Model name

CM2.1 Climate Model

Scientist(s)

Thomas Delworth, Ronald Stouffer, Michael Winton

Date Created

Visualization personnel

Keith Dixon

Files

PNG – 1920×1163 Black Background PNG – 3200×1937 Black Background PNG – 720×480 White Background PNG – 3200×1901 White Background

NOAA/GFDL CM2.1 Climate Model

GFDL CM2.1 model-simulated change in seasonal mean surface air temperature from the late 20th century (1971-2000 average) to the middle 21st century (2051-2060).
Details

Title

NOAA/GFDL CM2.1 Climate Model

Description

GFDL CM2.1 model-simulated change in seasonal mean surface air temperature from the late 20th century (1971-2000 average) to the middle 21st century (2051-2060). The left panel shows changes for June July August (JJA) seasonal averages, and the right panel shows changes for December January February (DJF). The simulated surface air temperature changes are in response to increasing greenhouse gases and aerosols based on a “middle of the road” estimate of future emissions This scenario is denoted as IPCC SRES A1B. Warming is projected to be larger over continents than oceans, and is largest at high latitudes of the Northern Hemisphere during Northern Hemisphere winter (DJF). Additional information on this topic, including a two page PDF summary, can be found on our Climate Research Highlights: Patterns of Greenhouse Warming web page.

Model name

CM2.1 Climate Model

Scientist(s)

Thomas Delworth, Ronald Stouffer, Michael Winton

Date Created

Visualization personnel

Keith Dixon

Files

PNG – 1920×1220 Black Background PNG – 3180×2060 Black Background PNG – 720×480 White Background PNG – 3200×2000 White Background

NOAA/GFDL CM2.1 Climate Model

This animation depicts the time evolution of annual mean surface air temperature changes as projected by the NOAA GFDL CM2.1 climate model. The animations show the time period 1970 to 2100.
Details

Title

NOAA/GFDL CM2.1 Climate Model

Description

This animation depicts the time evolution of annual mean surface air temperature changes as projected by the NOAA GFDL CM2.1 climate model. The animations show the time period 1970 to 2100. For each time level shown, the temperature differences (or anomalies) were calculated by subtracting the model-simulated average for the years 1971 to 2000 from the time varying 21st century model-projected temperatures. The changes depicted in the animation are in response to increasing greenhouse gases and aerosols based on a “middle of the road” estimate of future emissions. This scenario is denoted as IPCC SRES A1B.These animations were produced using the output of the CM2.1 “H2” historical experiment for the 20th century time period and the CM2.1 SRES A1B run for the 2001-2100 period. Additional information on this topic, including a two page PDF summary, can be found on our Climate Research Highlights: Patterns of Greenhouse Warming web page.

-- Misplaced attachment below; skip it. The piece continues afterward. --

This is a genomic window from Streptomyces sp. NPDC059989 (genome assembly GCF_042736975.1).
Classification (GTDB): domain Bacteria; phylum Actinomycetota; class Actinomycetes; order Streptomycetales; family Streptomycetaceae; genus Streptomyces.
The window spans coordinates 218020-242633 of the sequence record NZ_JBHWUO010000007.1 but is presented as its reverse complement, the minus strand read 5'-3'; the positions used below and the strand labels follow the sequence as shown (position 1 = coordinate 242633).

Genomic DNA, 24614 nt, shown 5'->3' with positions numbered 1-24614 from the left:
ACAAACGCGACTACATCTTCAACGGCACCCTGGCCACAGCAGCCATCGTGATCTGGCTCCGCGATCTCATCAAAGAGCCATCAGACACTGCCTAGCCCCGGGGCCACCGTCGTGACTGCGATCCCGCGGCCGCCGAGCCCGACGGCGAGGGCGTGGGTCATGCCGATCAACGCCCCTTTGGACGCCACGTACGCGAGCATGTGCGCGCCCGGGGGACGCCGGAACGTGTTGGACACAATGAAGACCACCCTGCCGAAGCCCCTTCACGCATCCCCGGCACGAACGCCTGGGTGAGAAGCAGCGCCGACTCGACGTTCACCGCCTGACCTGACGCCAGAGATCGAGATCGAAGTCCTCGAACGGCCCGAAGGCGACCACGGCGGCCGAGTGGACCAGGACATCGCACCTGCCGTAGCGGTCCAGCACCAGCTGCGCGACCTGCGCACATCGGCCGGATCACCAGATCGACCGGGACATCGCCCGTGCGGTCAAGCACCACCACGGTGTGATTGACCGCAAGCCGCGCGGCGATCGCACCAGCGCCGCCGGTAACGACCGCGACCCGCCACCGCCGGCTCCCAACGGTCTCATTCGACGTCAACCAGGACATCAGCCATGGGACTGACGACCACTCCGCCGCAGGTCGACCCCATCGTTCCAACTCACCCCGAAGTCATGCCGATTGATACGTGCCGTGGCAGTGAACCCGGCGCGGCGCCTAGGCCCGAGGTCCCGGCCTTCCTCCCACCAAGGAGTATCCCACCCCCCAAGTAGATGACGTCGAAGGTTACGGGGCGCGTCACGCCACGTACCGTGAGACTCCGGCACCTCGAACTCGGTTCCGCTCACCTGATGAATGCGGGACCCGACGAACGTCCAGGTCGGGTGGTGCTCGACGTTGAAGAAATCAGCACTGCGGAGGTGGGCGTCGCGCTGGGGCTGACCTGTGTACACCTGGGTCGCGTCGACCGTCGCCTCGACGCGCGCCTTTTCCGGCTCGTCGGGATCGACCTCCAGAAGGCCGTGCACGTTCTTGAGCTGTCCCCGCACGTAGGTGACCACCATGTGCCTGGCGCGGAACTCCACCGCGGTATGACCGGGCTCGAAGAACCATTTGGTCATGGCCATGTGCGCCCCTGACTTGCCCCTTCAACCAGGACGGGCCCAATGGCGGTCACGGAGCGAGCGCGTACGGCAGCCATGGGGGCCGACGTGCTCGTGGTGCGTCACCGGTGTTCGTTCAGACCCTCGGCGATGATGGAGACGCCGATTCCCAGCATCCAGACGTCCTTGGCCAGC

Model name

CM2.1 Climate Model

Scientist(s)

Thomas Delworth, Ronald Stouffer, Michael Winton

Date Created

Visualization personnel

Keith Dixon

Files

720×480 MOV (13MB) 720×480 AVI (12MB) 1280×720 MOV (27MB) 1280×720 AVI (17MB)

Ozone Decline and Recovery

Stratosphere-troposphere transport of ozone in NOAA/GFDL AM3 c180 model

Stratosphere-to-troposphere transport of ozone as simulated in the high-resolution (~50×50 km2), full chemistry GFDL AM3 model. The animation illustrates the 3-hourly progression of a deep stratospheric ozone intrusion with a tropopause fold occurring over…
Details

Title

Stratosphere-troposphere transport of ozone in NOAA/GFDL AM3 c180 model

Description

Stratosphere-to-troposphere transport of ozone as simulated in the high-resolution (~50×50 km2), full chemistry GFDL AM3 model. The animation illustrates the 3-hourly progression of a deep stratospheric ozone intrusion with a tropopause fold occurring over the Northeast Pacific Ocean during the CalNex field campaign in May 2010, followed by its break away from the main polar vortex and southeastward transport of injected stratospheric ozone to the western U.S. lower troposphere.

Model name

AM3 c180L48 chemistry-climate model

Scientist(s)

Meiyun Lin, Arlene Fiore, Larry Horowitz

Date Created

2011

Visualization personnel

Files

1280×720 MOV (20MB)

Total Ozone Column

The animation shows the evolution of northern and southern hemisphere ozone as simulated in the GFDL coupled chemistry-climate model. The animation covers the period 1960 to 2100 and shows the development and disappearance of the Antarctic ozone hole.
Details

Title

Total Ozone Column

Description

The animation shows the evolution of northern and southern hemisphere ozone as simulated in the GFDL coupled chemistry-climate model. The animation covers the period 1960 to 2100 and shows the development and disappearance of the Antarctic ozone hole.

Model name

Scientist(s)

John Austin

Date Created

August 2007

Visualization personnel

Files

1280×960 MPG (140MB) 1280×960 MOV (167MB) 640×480 MPG (65MB) 640×480 MOV (66MB) PNG (755KB)

Water Flow

Projected percentage changes in runoff, 21st century